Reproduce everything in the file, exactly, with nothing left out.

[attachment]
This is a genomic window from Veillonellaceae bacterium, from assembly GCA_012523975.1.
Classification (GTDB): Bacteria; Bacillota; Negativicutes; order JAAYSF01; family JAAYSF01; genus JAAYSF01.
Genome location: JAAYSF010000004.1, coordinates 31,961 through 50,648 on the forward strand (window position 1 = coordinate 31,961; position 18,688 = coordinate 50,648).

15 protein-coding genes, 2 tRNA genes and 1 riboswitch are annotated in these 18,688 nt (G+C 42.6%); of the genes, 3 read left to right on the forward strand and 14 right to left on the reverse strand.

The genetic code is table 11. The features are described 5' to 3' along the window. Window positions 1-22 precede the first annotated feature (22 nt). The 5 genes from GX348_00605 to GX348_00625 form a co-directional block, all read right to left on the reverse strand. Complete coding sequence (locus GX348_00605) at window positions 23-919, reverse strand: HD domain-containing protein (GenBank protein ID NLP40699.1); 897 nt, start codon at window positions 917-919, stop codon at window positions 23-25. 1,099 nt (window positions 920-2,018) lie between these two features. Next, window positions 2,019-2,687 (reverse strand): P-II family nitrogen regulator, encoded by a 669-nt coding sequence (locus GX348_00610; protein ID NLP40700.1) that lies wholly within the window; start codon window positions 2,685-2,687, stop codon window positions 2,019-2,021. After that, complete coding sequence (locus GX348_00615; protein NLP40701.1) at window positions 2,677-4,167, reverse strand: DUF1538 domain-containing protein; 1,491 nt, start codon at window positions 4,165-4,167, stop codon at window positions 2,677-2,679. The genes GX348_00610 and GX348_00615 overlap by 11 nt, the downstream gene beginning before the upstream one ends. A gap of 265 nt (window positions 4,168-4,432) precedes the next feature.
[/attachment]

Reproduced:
This is a genomic window from Veillonellaceae bacterium, from assembly GCA_012523975.1.
Classification (GTDB): Bacteria; Bacillota; Negativicutes; order JAAYSF01; family JAAYSF01; genus JAAYSF01.
Genome location: JAAYSF010000004.1, coordinates 31,961 through 50,648 on the forward strand (window position 1 = coordinate 31,961; position 18,688 = coordinate 50,648).

15 protein-coding genes, 2 tRNA genes and 1 riboswitch are annotated in these 18,688 nt (G+C 42.6%); of the genes, 3 read left to right on the forward strand and 14 right to left on the reverse strand.

The genetic code is table 11. The features are described 5' to 3' along the window. Window positions 1-22 precede the first annotated feature (22 nt). The 5 genes from GX348_00605 to GX348_00625 form a co-directional block, all read right to left on the reverse strand. Complete coding sequence (locus GX348_00605) at window positions 23-919, reverse strand: HD domain-containing protein (GenBank protein ID NLP40699.1); 897 nt, start codon at window positions 917-919, stop codon at window positions 23-25. 1,099 nt (window positions 920-2,018) lie between these two features. Next, window positions 2,019-2,687 (reverse strand): P-II family nitrogen regulator, encoded by a 669-nt coding sequence (locus GX348_00610; protein ID NLP40700.1) that lies wholly within the window; start codon window positions 2,685-2,687, stop codon window positions 2,019-2,021. After that, complete coding sequence (locus GX348_00615; protein NLP40701.1) at window positions 2,677-4,167, reverse strand: DUF1538 domain-containing protein; 1,491 nt, start codon at window positions 4,165-4,167, stop codon at window positions 2,677-2,679. The genes GX348_00610 and GX348_00615 overlap by 11 nt, the downstream gene beginning before the upstream one ends. A gap of 265 nt (window positions 4,168-4,432) precedes the next feature.